Personal Reflection from Army Veteran Rob Ulrey

Rob Ulrey

Over the last week I had the opportunity to do something I had never done before, something that I have craved being a part of since its inception a little under 3 years ago.  I was finally able to deploy to a disaster area with Team Rubicon.  There is more to this story though, as I was not only able to deploy with a group of incredible veterans and first responders, but I was given the opportunity to lead a team that up until last week, only existed on paper.  Words will never do justice to these men and women and the organization that we belong to, but I am going to try.

Imagine if you will, a hurricane blowing outside the windows of your car as you are desperately trying to figure out a rally point for 13 volunteers.  That was me on Monday afternoon, no real direction, only a hunch and a hope that I could pull this off.  My team was still at home, racing to pack the last of their bags and waiting for the location where we would rally, some of them hundreds of miles from me.  All of them were focused and ready to jump in their personal vehicles and use their own gas to get wherever they needed to.  Some of these amazing people were fighting Hurricane Sandy on their own turf, inches of snow piling up in some places and sheets of rain and wind in others.

Sometime during the first couple of hundred of miles of travel (what would turn out to be over 1400 miles), it was determined that the name of this Team Rubicon operation would be “Greased Lightning.” My team would soon prove that this was not only proper, but fitting as well.

When the calm had temporarily settled, the team sprang into action and converged on Trenton, NJ, some coming from as far away as Tennessee. Each member arrived with no more knowledge than I, only the understanding that we would find a way to make a difference. Introductions were short and to the point, we had never worked together before and to be honest, this was the first time we had met.

We launched into Ocean County, NJ together as a team. Our line of vehicles resembled a military convoy we all once knew.  Our precision, attention to detail, and willingness to work in austere conditions with no specific information paralleled a life we once lived.  It all seemed to be coming back to us now, the esprit de corps, the caring for one another and watching our sixes.  This group of 13 strangers was coming together as a team, defined by its unity and resolved to assist.

The work was plentiful and the weary faced residents of Brick, NJ were shocked that a non-profit organization was able to arrive on scene and help before the National Guard was fully operational.  We just nodded and went back to work, sometimes hiding our own tears of the suffering and using it as inspiration and motivation to keep working, even though we were exhausted.

The dynamic of the team was incredible.  Each person carried their own weight and then some.  Individuals set aside their personal beliefs and needs for the betterment of the team.  Kindness and giving were a common occurrence right along with dedication and hard work.  The smiles of the residents of Brick feed us, kept the motivation flowing.  We were doing something good.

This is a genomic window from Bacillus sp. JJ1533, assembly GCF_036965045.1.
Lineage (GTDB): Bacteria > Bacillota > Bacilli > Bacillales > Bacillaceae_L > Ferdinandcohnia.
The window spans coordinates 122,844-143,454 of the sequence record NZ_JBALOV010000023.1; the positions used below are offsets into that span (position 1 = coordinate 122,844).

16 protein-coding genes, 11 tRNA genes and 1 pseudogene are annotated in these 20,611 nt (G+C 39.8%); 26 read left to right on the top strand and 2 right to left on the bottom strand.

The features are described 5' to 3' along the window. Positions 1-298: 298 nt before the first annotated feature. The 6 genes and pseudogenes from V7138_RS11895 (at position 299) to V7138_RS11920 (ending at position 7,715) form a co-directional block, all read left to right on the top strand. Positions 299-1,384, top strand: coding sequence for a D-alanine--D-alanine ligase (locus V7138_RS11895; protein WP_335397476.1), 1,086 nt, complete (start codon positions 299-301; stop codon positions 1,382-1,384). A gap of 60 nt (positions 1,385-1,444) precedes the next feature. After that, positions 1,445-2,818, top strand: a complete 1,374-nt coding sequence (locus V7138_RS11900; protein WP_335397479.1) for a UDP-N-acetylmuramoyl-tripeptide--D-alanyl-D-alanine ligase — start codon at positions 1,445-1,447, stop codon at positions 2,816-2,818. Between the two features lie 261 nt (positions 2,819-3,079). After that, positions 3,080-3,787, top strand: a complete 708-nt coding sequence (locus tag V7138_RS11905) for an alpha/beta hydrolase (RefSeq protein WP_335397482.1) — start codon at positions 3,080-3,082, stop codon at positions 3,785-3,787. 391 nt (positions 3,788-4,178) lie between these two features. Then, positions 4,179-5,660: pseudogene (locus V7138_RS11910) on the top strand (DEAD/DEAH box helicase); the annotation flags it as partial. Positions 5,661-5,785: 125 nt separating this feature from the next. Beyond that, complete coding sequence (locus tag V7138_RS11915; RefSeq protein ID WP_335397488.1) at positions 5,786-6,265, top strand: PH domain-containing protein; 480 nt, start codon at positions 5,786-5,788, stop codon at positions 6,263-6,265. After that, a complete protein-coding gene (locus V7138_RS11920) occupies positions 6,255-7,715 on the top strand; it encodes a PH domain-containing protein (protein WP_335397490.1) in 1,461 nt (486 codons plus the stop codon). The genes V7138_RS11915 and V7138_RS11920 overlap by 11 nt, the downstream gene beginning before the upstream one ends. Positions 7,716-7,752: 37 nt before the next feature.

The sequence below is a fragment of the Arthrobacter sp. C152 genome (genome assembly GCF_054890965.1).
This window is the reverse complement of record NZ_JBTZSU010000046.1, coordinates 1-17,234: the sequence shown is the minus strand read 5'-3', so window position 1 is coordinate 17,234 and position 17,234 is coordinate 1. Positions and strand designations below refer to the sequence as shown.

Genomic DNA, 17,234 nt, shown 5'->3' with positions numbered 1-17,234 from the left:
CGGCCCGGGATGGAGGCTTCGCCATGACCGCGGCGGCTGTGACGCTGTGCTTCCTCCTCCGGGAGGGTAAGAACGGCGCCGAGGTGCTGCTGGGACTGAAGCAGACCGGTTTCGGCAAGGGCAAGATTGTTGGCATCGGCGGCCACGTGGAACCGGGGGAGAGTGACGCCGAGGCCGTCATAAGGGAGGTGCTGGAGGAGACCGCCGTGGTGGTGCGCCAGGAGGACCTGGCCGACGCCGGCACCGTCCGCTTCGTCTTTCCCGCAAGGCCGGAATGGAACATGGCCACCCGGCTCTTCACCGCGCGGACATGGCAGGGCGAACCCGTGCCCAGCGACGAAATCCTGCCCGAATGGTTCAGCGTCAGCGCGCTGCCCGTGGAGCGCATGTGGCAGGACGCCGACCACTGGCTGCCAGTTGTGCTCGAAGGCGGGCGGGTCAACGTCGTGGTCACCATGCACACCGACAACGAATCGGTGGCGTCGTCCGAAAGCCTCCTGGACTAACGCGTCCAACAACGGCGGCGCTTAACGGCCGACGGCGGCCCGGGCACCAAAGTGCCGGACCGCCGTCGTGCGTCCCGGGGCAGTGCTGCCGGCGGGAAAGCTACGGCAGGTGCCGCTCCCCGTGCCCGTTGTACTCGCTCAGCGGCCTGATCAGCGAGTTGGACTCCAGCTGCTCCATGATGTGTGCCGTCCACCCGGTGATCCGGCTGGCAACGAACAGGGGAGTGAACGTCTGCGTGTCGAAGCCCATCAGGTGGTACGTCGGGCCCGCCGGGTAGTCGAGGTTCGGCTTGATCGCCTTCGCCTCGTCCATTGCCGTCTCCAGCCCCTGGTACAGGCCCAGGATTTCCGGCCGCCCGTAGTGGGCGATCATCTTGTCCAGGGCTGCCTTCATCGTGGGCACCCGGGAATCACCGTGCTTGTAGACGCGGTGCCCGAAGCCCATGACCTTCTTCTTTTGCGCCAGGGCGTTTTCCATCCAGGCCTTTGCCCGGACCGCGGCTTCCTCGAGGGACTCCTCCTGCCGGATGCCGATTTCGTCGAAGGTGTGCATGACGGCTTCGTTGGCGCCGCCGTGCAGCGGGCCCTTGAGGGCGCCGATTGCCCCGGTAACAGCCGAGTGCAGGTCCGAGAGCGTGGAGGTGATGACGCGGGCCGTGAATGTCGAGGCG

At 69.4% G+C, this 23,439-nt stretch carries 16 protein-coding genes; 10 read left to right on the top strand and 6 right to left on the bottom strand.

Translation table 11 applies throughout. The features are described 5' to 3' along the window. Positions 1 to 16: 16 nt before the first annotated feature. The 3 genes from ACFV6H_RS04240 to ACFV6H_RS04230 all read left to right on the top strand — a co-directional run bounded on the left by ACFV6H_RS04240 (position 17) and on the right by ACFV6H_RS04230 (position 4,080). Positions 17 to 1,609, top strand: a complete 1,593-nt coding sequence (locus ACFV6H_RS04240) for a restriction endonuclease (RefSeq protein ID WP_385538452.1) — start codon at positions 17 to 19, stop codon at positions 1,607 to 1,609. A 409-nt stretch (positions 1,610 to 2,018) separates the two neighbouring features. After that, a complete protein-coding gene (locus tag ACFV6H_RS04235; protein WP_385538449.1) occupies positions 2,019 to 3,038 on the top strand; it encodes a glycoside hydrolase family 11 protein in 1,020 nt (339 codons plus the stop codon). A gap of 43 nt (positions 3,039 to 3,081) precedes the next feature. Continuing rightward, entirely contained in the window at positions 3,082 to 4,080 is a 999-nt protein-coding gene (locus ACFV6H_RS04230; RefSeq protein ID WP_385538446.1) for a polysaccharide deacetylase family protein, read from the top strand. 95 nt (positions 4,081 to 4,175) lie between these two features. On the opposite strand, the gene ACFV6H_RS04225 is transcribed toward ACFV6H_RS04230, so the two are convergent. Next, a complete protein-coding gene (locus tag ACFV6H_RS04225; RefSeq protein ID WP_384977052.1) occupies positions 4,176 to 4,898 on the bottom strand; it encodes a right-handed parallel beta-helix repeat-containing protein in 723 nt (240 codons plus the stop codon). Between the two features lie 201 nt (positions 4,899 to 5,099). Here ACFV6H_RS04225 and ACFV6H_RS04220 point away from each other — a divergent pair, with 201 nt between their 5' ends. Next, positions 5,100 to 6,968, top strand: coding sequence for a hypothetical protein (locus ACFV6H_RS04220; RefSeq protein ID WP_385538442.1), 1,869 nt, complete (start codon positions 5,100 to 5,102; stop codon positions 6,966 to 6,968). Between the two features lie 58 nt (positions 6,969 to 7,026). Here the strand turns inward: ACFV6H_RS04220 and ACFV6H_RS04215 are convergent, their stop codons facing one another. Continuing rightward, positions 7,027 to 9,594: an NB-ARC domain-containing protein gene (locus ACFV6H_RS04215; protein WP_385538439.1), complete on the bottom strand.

It was my team that kept me going, I fully trusted them on the ground while I was out trying to get access to more heavily damaged areas or looking for our next donated meal or making sure we had enough supplies to make it through the night.  Never once did I hear anyone raise a voice, say a harsh word or criticize another team-mate.  It was the unity that made us successful it was our unity that helped the residents of Brick, NJ.

This continued for days on end.  Each morning arriving a little bit earlier so that we could maximize the daylight – there was no power.  Each meal brought us together on the worksites, the tired faces of the team that kept up our own spirits with jokes.  The experienced teaching the lesser on the nuances of disaster recovery.  At the end of the night we would all pile around, conducting an After Action Review of our progress of the day, much like the military, so we could learn from our mistakes and continue to drive forward while mitigating the risk.

But my time was drawing near; I knew it well in advance but tried to ignore it. Slowly it crept up on me until it was time. It was time for me to return to my mundane life.

Sadly, I had to leave my team.  But like the Pathfinder that I once was, I found a way in and lead others along the way.  Now that I have left the disaster area I miss the team, their efforts and long to lead them again.  But I know that they are in good hands, as they are growing and that there are many others now pouring into the region from Team Rubicon, from all across this great land.

One of the most touching things I heard from a resident of Brick, NJ was when an older lady said “I have always heard about kindness on TV, but I never expected to witness it in such a manner as what Team Rubicon displays it.” I think that says it all.

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